I must confess, I have very poor sky recognition and recall. From childhood, I can spot The Big Dipper, and from my early years of trying to learn Constellations, I can spot Cassiopeia and Orion, but that is almost all there is for me. I have always had a monstrously difficult time translating from the page of whatever atlas or guidebook I might have in hand to the actual sky here in southern New Hampshire, in close proximity to Manchester with its sky glow. Going the other way, if I am lucky enough to find myself under darker skies, I am overwhelmed quickly by the much greater number of objects in the view. Both situations have conspired to muddle me up, and has really hampered my ability to just go out and know about where to point to observe even the most basic things. I believe that's why I have confined myself many times to Planetary or Lunar observing.
This may help. When I finnally learned a few pointers ( pointer stars that is) I felt a bit more comfortable finding my way around

http://www.shawnee.edu/planetarium/medi ... ePart1.pdf

and this.

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OTA's: 203mm f10 Meade SCT (LXD75); Antares 80mm Refractor w/William Optics APOGrade f6.9 objective; Orion Starseeker 80 f11.2 Refractor
Mount/tripod's: Meade LXD-75 EQ; Orion Starseeker IV ALT/AZ; Celestron Heavy Duty ALT/AZ Farpoint UBM (Universal Binocular Mount)
Eyepieces:Meade - 26mm plossl, 12mm Astrometric; GSO (OPT badge) 2" Superview 50mm & 30mm 1.25" 15mm; TMB Planetary Series 9mm, 6mm, & 4mm: 10mm & 23mm 60° that came with the 80mm f11.2
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#8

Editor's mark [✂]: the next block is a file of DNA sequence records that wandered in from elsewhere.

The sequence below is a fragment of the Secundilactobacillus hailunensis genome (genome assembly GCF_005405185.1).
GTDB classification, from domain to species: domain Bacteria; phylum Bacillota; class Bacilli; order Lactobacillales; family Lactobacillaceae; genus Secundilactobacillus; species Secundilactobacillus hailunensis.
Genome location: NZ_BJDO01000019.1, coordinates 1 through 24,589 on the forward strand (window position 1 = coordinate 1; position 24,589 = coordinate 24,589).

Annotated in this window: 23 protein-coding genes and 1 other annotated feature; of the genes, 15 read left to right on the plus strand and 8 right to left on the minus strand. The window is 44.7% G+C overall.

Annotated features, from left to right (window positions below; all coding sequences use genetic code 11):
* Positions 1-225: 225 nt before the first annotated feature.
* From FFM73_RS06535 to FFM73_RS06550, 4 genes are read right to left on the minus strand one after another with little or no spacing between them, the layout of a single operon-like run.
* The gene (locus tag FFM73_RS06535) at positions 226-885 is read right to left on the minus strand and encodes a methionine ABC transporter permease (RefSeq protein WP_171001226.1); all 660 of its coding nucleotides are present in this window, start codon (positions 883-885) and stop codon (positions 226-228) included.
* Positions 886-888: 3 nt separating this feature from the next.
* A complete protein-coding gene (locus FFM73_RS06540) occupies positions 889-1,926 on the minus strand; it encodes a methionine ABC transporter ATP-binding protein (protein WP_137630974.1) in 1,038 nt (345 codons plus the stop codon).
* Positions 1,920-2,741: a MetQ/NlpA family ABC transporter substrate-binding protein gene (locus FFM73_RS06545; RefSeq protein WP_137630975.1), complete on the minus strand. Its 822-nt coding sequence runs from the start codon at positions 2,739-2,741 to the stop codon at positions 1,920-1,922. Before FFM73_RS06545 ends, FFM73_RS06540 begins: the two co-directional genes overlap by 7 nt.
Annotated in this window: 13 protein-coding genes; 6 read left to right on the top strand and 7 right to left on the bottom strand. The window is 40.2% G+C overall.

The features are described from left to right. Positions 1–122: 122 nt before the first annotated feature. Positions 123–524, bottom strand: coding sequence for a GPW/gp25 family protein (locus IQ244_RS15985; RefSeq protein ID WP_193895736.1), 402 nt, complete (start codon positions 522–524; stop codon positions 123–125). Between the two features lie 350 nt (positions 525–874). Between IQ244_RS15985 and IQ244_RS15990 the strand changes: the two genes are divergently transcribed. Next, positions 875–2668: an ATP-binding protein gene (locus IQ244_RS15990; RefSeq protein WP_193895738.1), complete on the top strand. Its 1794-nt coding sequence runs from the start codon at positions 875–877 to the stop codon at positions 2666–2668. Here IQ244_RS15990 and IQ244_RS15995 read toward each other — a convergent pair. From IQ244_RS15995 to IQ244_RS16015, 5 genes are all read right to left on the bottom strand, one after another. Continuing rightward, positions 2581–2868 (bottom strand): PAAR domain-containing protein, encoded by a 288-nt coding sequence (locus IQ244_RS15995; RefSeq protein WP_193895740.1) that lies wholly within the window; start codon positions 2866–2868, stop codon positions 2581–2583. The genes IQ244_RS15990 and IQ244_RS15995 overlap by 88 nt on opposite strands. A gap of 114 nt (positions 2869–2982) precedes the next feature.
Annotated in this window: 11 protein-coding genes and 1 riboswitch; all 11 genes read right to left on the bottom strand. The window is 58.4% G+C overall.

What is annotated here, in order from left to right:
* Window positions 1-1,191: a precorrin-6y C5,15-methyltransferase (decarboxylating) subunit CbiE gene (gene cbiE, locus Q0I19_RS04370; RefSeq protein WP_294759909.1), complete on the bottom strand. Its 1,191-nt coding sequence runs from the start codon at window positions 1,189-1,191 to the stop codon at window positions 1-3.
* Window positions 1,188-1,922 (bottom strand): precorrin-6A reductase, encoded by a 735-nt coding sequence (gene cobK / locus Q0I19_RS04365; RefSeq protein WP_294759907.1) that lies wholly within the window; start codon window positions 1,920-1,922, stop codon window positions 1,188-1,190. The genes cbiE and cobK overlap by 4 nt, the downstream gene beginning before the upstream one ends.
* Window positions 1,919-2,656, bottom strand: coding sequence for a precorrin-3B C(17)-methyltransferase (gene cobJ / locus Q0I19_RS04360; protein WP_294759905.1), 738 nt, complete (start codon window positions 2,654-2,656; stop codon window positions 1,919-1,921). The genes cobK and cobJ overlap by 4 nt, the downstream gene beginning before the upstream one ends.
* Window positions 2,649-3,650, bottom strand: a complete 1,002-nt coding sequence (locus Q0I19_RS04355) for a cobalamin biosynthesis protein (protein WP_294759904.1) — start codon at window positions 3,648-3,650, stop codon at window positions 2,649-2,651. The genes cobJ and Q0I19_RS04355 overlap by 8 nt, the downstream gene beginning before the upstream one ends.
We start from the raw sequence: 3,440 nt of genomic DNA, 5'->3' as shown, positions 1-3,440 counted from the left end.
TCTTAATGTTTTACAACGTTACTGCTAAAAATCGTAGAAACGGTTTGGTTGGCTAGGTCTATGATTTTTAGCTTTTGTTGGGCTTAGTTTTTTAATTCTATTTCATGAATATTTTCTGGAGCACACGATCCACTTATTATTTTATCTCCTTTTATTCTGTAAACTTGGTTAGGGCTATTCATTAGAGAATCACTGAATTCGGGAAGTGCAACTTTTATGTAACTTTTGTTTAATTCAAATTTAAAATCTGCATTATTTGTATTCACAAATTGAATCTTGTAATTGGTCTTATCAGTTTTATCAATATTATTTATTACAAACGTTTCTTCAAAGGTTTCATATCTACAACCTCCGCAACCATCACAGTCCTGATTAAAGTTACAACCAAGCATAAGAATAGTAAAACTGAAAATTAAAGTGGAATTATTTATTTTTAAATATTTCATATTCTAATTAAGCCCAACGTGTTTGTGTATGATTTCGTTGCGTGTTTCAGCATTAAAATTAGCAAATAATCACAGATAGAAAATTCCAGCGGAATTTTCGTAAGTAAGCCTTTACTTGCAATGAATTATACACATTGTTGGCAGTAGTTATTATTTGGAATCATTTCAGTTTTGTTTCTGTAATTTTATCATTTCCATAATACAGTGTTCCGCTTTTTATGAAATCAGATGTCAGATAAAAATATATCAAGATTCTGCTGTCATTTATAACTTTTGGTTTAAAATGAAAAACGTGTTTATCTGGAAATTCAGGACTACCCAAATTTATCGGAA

Post by smp » Mon Jun 24, 2019 4:29 pm

I got some time with the Sun out today, and the high winds we've been having are calmed down.

I got some practice in with alignment and learning the hand controller. As well, I got to use my new $40 hunk of metal to mount my TV-85. Nothing much going on with the white light view of the Sun, but I'm very happy with getting more familiar with setting up the mount and operating it, so when I finally do get a nighttime observing opportunity, I'll be much more used to how to operate this new equipment.

Baby steps... :lol:

675

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Stephen
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Telescopes: Tele Vue TV-85; Celestron C6; Questar 3.5 Standard SN 18-11421
Solar: Thousand Oaks white light filter; Daystar Quark (chromosphere) Hα filter
Mounts: iOptron Az Pro; Explore Scientific Twilight I tripod w/ Celestron NexStar GT mount; Majestic heavy duty tripod
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#9

Post by Gulf Coast Guy » Thu Jun 27, 2019 10:33 am

https://earthsky.org/clusters-nebulae-g ... giant-suns

There is a perfect pointer to the double cluster in Cassiopeia
OTA's: 203mm f10 Meade SCT (LXD75); Antares 80mm Refractor w/William Optics APOGrade f6.9 objective; Orion Starseeker 80 f11.2 Refractor
Mount/tripod's: Meade LXD-75 EQ; Orion Starseeker IV ALT/AZ; Celestron Heavy Duty ALT/AZ Farpoint UBM (Universal Binocular Mount)
Eyepieces:Meade - 26mm plossl, 12mm Astrometric; GSO (OPT badge) 2" Superview 50mm & 30mm 1.25" 15mm; TMB Planetary Series 9mm, 6mm, & 4mm: 10mm & 23mm 60° that came with the 80mm f11.2
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#10

Post by smp » Sat Aug 03, 2019 7:13 pm

Here's an update on my experience so far with my Az Mount Pro:

I am having a terrible time with this mount. I find it very easy to set up and mount my scopes. I find the instructions for alignment and the use of the hand controller very intuitive and friendly. The mount operates well with one exception - it has only operated for a few hours before experiencing trouble, and when I got the mount back from iOptron Service, it again only operated for a couple of hours before completely failing a second time.

I have not read about any experience like this online anywhere. Except for some early software problems with tracking, all reviews and comments I have seen have been very positive. I assume that if anyone had the problems I am having, they would be posting online, just like I am now.